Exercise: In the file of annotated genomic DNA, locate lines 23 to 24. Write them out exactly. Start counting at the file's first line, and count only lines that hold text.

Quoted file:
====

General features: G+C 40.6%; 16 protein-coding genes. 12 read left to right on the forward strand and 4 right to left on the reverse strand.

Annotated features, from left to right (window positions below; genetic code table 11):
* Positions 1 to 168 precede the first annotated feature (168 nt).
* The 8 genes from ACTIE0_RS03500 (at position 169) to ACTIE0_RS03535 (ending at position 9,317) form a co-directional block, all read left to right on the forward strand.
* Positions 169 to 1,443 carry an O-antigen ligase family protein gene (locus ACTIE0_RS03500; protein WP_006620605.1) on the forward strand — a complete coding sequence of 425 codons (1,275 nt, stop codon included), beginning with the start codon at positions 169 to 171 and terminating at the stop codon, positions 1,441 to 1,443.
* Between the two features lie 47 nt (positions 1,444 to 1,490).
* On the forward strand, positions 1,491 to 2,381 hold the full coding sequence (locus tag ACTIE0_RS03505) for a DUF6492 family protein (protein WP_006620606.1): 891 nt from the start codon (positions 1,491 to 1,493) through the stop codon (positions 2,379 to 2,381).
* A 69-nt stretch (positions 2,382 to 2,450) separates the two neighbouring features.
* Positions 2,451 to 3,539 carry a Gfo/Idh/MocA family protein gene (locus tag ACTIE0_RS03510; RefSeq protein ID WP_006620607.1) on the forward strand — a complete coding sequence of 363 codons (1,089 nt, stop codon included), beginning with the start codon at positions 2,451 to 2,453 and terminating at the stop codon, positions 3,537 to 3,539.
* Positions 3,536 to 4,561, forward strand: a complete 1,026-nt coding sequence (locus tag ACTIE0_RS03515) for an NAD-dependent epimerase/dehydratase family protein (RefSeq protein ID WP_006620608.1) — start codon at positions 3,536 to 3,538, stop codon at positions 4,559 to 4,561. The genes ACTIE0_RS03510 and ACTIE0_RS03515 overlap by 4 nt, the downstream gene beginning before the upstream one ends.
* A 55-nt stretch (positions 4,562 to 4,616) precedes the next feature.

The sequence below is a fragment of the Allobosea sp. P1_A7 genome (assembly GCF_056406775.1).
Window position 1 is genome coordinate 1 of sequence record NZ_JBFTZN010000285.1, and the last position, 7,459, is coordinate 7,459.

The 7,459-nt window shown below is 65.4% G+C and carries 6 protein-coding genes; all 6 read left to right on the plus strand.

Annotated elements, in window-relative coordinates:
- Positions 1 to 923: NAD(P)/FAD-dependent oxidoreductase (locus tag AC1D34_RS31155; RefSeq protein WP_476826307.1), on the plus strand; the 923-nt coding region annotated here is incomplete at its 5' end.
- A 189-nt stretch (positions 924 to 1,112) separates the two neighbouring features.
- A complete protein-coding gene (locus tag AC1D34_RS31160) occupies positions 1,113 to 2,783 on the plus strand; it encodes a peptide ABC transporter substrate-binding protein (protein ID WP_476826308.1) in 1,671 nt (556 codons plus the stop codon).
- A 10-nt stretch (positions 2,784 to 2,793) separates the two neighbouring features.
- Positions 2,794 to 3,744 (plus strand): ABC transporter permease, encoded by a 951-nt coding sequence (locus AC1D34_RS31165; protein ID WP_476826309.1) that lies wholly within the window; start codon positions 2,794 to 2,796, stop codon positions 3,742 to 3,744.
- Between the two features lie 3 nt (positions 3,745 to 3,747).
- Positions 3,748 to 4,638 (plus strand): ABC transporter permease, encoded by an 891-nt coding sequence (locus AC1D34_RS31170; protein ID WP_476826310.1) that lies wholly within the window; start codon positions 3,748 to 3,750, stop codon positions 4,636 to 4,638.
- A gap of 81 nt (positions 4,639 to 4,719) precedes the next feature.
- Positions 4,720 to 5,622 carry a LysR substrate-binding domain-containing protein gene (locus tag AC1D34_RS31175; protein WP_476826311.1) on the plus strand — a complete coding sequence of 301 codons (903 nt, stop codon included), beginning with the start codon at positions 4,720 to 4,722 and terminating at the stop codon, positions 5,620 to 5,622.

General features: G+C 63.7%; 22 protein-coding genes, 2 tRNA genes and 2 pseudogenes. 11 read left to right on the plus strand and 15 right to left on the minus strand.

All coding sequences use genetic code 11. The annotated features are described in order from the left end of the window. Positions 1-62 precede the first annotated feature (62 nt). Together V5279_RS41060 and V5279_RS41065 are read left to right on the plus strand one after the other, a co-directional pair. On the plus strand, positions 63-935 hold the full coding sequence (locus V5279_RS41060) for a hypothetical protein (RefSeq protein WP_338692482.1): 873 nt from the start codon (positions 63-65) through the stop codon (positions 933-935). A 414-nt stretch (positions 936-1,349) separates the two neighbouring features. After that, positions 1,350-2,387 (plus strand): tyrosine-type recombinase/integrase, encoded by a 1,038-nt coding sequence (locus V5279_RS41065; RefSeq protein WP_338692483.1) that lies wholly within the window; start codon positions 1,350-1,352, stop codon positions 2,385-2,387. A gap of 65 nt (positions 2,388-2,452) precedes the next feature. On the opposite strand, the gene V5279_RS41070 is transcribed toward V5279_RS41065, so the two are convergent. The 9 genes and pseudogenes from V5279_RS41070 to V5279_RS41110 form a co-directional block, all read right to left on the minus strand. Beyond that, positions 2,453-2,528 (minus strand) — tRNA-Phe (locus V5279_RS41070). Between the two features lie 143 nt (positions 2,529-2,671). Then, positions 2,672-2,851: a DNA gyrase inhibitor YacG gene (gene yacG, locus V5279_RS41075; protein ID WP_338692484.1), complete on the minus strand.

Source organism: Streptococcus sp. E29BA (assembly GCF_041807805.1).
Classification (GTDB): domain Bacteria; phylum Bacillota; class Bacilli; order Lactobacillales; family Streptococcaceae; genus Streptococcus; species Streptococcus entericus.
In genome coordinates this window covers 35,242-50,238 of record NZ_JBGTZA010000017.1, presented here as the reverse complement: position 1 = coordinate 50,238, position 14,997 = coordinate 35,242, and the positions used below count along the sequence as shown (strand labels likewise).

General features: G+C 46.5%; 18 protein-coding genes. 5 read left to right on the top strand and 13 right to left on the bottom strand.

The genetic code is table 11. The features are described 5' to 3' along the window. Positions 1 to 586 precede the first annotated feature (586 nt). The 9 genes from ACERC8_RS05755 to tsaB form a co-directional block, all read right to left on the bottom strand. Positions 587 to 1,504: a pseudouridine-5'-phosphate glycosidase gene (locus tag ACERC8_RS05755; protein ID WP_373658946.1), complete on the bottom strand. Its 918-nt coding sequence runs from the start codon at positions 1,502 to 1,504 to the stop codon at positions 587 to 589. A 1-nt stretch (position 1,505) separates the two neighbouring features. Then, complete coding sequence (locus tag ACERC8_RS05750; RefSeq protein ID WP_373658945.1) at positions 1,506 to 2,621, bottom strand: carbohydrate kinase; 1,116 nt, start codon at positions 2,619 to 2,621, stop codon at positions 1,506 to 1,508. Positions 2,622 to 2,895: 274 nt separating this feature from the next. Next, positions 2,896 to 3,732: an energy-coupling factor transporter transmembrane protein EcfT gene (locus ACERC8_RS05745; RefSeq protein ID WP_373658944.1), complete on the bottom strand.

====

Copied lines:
- A gap of 81 nt (positions 4,639 to 4,719) precedes the next feature.
- Positions 4,720 to 5,622 carry a LysR substrate-binding domain-containing protein gene (locus tag AC1D34_RS31175; protein WP_476826311.1) on the plus strand — a complete coding sequence of 301 codons (903 nt, stop codon included), beginning with the start codon at positions 4,720 to 4,722 and terminating at the stop codon, positions 5,620 to 5,622.